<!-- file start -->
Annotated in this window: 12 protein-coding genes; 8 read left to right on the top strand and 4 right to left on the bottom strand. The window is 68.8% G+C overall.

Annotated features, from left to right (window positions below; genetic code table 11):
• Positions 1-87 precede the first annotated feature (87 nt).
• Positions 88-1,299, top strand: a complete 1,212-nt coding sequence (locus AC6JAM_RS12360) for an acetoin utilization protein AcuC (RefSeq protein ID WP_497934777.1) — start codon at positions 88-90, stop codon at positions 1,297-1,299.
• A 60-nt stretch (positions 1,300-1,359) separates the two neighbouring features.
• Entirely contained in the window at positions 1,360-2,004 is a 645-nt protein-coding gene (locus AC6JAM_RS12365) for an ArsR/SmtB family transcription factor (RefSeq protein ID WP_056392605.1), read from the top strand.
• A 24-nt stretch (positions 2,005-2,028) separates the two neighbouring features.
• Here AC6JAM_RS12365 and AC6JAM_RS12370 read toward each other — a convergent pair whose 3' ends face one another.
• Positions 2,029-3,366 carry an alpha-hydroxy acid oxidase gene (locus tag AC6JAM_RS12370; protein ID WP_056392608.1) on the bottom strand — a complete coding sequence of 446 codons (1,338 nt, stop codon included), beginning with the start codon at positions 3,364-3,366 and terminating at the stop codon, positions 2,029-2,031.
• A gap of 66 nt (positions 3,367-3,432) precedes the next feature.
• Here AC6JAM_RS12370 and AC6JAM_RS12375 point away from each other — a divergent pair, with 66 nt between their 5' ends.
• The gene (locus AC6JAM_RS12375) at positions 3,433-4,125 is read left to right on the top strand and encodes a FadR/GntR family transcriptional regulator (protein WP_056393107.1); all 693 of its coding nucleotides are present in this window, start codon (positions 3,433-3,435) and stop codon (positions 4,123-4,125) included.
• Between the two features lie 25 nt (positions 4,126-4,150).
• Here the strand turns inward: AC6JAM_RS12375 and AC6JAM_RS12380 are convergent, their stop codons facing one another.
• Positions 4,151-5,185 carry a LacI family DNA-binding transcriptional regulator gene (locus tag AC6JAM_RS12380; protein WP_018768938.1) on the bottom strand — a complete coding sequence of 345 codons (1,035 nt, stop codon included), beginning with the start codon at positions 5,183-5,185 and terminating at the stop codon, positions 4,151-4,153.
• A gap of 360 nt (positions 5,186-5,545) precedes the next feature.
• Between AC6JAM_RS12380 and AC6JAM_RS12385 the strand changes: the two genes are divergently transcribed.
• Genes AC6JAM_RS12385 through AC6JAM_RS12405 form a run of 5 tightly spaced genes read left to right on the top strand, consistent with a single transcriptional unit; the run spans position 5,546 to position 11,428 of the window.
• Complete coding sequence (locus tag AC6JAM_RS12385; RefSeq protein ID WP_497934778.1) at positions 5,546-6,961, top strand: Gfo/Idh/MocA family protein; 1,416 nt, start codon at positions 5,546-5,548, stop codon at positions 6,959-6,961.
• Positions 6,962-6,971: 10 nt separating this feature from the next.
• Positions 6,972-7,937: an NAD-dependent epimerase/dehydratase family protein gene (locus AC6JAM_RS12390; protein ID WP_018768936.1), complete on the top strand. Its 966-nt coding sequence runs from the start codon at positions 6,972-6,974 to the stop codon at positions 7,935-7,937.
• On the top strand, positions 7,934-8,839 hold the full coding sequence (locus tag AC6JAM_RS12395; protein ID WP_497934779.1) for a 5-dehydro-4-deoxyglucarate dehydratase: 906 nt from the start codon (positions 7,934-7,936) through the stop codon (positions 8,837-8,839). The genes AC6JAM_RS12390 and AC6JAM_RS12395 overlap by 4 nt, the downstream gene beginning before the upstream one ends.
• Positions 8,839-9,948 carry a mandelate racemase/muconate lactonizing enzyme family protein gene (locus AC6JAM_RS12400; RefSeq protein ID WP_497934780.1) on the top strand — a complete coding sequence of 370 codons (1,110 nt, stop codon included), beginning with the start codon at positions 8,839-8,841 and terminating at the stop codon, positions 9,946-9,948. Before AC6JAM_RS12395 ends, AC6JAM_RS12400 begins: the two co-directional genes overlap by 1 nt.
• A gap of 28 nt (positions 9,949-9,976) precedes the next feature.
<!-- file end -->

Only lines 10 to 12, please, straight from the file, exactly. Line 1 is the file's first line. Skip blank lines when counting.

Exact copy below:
• A gap of 66 nt (positions 3,367-3,432) precedes the next feature.
• Here AC6JAM_RS12370 and AC6JAM_RS12375 point away from each other — a divergent pair, with 66 nt between their 5' ends.
• The gene (locus AC6JAM_RS12375) at positions 3,433-4,125 is read left to right on the top strand and encodes a FadR/GntR family transcriptional regulator (protein WP_056393107.1); all 693 of its coding nucleotides are present in this window, start codon (positions 3,433-3,435) and stop codon (positions 4,123-4,125) included.